Is there an official haggadah?

How does one version of a haggadah have authority over another?

Is there a most popular one, a controversial one?

  • 1
    I'm not sure what you mean by "version".
    – Double AA
    Commented Dec 10, 2019 at 12:41
  • 3
    Does this answer your question? What are the minimum required sections of the Hagadah that must be said?
    – Heshy
    Commented Dec 10, 2019 at 13:27
  • What is the notion of official
    – kouty
    Commented Dec 10, 2019 at 20:09
  • @kouty well, would you use a haggadah that I wrote? How do you decide which one to use?
    – Nephilim
    Commented Dec 10, 2019 at 20:12
  • @DoubleAA there is “the survivors haggadah”, there’s one publishedby chabad.org, there’s “sammy spiders first haggadah” etc. How do you decide which to use?
    – Nephilim
    Commented Dec 10, 2019 at 20:17

2 Answers 2


Traditional editions of the Hagada all share roughly the same core text, and many surround it with various kinds of commentary and supplementary materials. The core text itself is authorized by tradition; in that sense, I would say that any edition that includes the traditional core text is qualitatively more authoritative than one that does not. Other than that, I don't think any particular edition or commentary would claim authority over any others. They're all parallel ways of approaching the core text and experience. So many thousands of editions have been published through the ages and around the world that it would be impossible to crown one as "most popular."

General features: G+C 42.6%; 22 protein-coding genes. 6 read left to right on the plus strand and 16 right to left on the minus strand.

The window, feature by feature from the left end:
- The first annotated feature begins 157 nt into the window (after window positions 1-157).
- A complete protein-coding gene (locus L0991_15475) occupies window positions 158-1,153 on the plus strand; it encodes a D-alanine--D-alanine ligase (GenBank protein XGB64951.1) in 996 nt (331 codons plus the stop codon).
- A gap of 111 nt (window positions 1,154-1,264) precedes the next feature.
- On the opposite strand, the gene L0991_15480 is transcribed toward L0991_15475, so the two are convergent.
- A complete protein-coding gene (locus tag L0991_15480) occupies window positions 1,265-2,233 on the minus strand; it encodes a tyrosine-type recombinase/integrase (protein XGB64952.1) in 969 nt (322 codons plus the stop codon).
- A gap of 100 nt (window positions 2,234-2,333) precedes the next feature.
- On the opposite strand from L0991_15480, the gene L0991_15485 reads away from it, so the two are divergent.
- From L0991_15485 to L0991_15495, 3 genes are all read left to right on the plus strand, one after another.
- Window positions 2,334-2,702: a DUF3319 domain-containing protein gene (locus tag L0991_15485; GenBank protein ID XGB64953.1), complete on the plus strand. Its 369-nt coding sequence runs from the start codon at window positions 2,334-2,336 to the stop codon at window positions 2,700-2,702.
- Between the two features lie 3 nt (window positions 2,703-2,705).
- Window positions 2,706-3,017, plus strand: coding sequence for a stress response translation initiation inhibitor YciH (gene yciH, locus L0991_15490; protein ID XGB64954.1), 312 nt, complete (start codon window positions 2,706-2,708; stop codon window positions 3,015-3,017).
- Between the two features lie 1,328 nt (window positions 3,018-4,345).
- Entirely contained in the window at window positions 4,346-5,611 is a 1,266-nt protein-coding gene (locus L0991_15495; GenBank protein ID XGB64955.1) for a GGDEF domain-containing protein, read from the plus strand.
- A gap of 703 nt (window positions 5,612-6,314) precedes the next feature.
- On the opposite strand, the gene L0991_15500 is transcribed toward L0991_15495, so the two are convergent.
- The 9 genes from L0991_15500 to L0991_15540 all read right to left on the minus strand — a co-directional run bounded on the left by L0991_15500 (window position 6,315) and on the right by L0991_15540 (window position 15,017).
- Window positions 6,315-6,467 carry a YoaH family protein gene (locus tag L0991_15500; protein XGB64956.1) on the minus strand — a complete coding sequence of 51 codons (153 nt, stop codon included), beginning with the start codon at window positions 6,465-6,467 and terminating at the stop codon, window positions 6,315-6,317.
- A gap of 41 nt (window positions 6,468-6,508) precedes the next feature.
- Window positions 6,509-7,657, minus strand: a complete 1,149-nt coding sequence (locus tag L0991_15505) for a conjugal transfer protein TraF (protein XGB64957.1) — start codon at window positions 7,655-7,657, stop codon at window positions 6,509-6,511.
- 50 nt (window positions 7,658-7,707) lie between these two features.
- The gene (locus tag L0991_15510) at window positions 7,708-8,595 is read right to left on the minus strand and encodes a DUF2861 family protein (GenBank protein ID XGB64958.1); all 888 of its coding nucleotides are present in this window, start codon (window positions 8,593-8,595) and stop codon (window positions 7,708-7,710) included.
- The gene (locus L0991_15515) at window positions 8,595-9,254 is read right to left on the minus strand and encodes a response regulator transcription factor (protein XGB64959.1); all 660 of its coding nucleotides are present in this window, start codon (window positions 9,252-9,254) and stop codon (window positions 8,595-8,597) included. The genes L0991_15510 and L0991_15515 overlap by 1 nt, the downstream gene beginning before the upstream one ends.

• 2
    It may be worth distinguishing the 'story' parts and the Halakhic procedure parts (eg. text of Kiddush blessings hallel hand-washing) which have their own external to the Haggadah existence and structure and debates. In a sense a Haggadah that lists Mayim acharonim as a step is equally authoritative (whatever that means)
    – Double AA
    Commented Dec 10, 2019 at 16:42
  1. Haggadah is a Rabbinical text.
  2. [All] Rabbinical texts (Beraytot, Mishnayos, Gemmoros, Siddur) do not have "an official version" as there was no single Rabbinical court to authorize it.
  • Excuse my nitpicking, but the Mishna did have an official text when it was compiled. Being transmitted orally, if course, lead to variations over the centuries. Not arguing the other examples.
    – Mordechai
    Commented Dec 11, 2019 at 21:37

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